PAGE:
“I think I’ll be lucky if I can get through both of these by the end of the holiday, mainly because it seems that the holidays are quite short this year,” says Nicell. “But if I find I have time, the third book will be Vietnam: An Epic History of a Divisive War 1945-1975 by Max Hastings.
“By the way, Behemoth happened to appear in the short list of Cundhill prize winners this year. I always enjoy the announcement of the short list because they always make for a great reading experience,” he says. “Unfortunately, this year, I had already read half of them (Grant, Prairie Fires, and Red Famine), but I hope to get to the rest of them over the coming year.”
In the ongoing Battle of the Deans, Dr. David Eidelman, Dean of the Faculty of Medicine and Vice-Principal (Health Affairs), offers a rejoinder to Dean Nicell’s holiday offerings.
Eidelman’s list includes “some of the more interesting books I have recently read (or am about to read in the case of the fiction).”
A Mind at Play: How Claude Shannon Invented the Information Age by Jimmy Soni and Rob Goodman. “Very interesting biography about one of the 20th century’s most important geniuses – that no one has heard about,” says Eidelman.
Why We Sleep. Unlocking the Power of Sleep and Dreams by Matthew Walker. “A great book about the most important (and most neglected) physiological state. You’ll never look at naps the same way again.”
Artificial Intelligence: A Modern Approach by Stuart Russell and Peter Norvig 3rd Edition. “Given that everyone is talking about AI these days, it seems appropriate to know something about it. Although more technical than usual for “Holiday Reading,” it covers all of AI, not just machine learning. Most importantly, it is available online for free at a dedicated Berkeley website.
Fiction (“these are planned for the holidays!”):
Washington Black. A Novel by Esi Edugyan. “The Scotiabank Giller Prize-winning novel about slavery, the Underground Railroad and the meaning of freedom.”
Moon of the Crusted Snow by Waubgeshig Rice. “An Indigenous, Far North take on the apocalyptic novel. An opportunity to learn about Anishinaabe culture and human nature in the face of adversity.”
Au revoir là-haut by Pierre Lemaître. “Winner of the 2013 Prix Goncourt, this novel describes the period after the Great War through the lens of soldiers who respond to demobilization by a daring crime.”
“I am excited by the upcoming holiday season because it means that I will be able to curl up in my favourite blanky in front of the fire with a book (my cat Toby will be on my tummy, and dog Salie will steal half of the covers),” writes David Syncox, Director, Alumni Communities. “My friend Brett lent me Born to Run: A Hidden Tribe, Superathletes, and the Greatest Race the World Has Never Seen by Christopher McDougall. “I’m passionate about running and looking forward to learning more about it.”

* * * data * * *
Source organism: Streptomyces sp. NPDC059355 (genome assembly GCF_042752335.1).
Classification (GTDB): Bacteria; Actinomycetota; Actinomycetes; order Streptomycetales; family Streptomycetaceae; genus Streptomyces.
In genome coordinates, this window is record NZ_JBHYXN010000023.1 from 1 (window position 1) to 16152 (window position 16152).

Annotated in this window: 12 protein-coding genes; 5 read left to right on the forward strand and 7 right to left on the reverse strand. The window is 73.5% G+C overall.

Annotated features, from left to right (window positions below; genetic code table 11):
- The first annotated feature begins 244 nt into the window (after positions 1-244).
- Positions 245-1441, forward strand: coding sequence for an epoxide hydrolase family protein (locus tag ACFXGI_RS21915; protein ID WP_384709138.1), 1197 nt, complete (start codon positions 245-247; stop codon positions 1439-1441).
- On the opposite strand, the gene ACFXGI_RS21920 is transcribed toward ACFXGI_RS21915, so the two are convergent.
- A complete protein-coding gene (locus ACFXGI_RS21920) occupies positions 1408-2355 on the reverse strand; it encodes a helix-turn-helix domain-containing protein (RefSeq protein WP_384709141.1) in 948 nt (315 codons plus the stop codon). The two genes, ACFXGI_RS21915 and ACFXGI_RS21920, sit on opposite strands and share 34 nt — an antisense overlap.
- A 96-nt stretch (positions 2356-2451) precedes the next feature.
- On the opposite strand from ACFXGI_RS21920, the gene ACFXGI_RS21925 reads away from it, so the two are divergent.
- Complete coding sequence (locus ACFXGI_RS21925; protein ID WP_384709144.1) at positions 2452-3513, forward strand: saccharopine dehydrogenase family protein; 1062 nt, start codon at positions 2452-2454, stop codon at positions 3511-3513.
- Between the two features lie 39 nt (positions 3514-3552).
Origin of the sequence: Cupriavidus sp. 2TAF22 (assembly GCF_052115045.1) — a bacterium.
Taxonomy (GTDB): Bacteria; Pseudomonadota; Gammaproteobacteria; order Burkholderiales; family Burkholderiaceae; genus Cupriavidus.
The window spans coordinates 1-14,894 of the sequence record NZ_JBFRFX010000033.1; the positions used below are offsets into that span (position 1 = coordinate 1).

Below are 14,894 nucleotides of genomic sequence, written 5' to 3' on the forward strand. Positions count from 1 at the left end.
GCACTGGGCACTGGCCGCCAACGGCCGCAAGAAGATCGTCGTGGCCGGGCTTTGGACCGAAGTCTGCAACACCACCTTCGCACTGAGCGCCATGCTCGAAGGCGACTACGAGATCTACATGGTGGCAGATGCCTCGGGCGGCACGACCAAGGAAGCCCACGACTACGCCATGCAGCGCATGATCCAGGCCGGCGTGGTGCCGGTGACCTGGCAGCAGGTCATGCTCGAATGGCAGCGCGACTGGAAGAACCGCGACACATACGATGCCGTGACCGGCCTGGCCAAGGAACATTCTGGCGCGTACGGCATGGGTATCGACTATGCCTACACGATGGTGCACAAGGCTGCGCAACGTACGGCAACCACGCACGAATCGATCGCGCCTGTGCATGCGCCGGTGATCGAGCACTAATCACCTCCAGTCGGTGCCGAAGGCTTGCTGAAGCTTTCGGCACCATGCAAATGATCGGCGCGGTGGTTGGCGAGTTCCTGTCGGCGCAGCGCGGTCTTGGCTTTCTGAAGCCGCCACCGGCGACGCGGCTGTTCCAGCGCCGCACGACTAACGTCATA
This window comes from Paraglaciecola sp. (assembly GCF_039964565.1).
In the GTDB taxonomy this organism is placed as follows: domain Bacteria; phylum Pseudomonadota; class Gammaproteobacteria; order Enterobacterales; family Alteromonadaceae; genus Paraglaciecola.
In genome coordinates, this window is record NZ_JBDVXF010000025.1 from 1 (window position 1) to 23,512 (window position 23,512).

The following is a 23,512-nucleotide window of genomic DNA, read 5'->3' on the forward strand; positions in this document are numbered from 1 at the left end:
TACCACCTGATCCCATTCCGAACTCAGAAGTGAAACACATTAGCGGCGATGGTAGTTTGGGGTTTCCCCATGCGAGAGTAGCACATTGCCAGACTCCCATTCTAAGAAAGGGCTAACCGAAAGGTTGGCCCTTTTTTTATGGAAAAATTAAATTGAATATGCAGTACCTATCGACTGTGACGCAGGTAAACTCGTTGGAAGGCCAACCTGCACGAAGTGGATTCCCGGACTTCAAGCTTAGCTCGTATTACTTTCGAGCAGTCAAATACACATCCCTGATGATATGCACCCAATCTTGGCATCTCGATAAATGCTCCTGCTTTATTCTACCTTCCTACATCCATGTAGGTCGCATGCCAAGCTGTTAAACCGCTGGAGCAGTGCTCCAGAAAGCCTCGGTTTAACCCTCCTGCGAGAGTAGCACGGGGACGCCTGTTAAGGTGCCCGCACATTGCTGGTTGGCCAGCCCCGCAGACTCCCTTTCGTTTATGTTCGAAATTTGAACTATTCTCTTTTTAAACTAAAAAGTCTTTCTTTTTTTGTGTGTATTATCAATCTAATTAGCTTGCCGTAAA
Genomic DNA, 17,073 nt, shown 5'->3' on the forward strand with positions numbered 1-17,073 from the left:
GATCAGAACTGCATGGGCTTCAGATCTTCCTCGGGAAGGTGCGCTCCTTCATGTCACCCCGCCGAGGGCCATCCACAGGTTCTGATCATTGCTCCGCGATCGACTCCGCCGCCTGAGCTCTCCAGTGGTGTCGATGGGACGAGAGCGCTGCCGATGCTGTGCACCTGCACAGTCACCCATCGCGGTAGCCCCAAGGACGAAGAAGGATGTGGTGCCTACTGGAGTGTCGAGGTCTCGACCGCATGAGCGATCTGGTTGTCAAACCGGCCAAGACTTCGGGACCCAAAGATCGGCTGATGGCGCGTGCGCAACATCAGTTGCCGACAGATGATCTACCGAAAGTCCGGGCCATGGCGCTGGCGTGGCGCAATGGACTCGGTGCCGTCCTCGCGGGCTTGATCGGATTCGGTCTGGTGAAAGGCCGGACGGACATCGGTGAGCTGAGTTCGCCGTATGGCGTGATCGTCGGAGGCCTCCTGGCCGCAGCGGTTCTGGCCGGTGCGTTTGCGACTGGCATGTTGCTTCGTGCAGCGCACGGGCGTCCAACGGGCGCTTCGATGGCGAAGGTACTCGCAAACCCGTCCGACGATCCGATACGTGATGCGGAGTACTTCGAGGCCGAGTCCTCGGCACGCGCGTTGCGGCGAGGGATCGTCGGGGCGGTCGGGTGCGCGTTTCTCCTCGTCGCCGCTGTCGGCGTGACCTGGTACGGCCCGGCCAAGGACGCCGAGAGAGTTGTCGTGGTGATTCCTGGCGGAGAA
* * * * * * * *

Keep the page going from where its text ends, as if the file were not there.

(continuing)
Undergraduate Environment student, Twyla Schran, has joined our happy McGill Reads family first with a strong recommendation; The Sixth Extinction by Elizabeth Kobert. “This is a book that I have already read (multiple times) and loved,” says Schran. “It’s the 2015 nonfiction Pulitzer Prize winner. It’s very engaging and has really great explanations of various extinction events; those that have happened as well as those that are currently happening. Informative, but not very lighthearted.”
Schran’s To-Read List includes Rosewater by Tade Thompson, the first in a sci-fi series about a community in Nigeria formed around an alien biodome; and Letters to a Young Scientist by E. O. Wilson. “Wilson is a scientist that I greatly admire (I have read many of his other publications, including Half Earth),” says Schran. “Letters is his personal philosophy on development as a scientist and the role of passion in research.”
As per McGill Reads tradition, the last word(s) goes to Bud Martin, the charismatic, enigmatic man-behind-the-scenes.
“Two fiction series will dominate the holidays,” writes Bud. “The kids and I are all-in on Jeanne Birdsall’s Penderwick novels, which aren’t old but have that timeless ‘big family’ feel. (The Penderwicks at Point Mouette is already under the tree.) Me, I’m finally hooked on Ferrante; if I finish The Story of a New Name over the break, Those Who Leave and Those Who Stay is waiting in the wings.
“The balance of my holiday reading will be spent dipping into shorter stuff. The New York Times Magazine’s annual ‘The Lives They Lived’ issue is always a great mix of fresh takes on people already well-eulogized, and introductions to fascinating people I’d never heard of. For less than the price of a candy-cane latte, I recently fluked across the two-volume Uncollected Stories of J.D. Salinger (an early ‘70s samizdat affair that some dude sold out of the trunk of his car until Jerome David’s lawyers got heavy), a nice stop-gap while waiting for the mythical five posthumous books to materialize. Shorter, weirder: Diane Williams’ Excitability and The Collected Stories of Lydia Davis have sat neglected on my shelf long enough. And, maybe just maybe, my copy of Spitzmaus Mummy in a Coffin and Other Treasures, the catalogue for the Kunsthistorisches Museum exhibit curated by Wes Anderson and Juman Malouf, will finish winding its way from Vienna so I can ring in the New Year poring over Old Masters, Indonesian lutes, taxidermied tree frogs and glass jellyfish. As one does.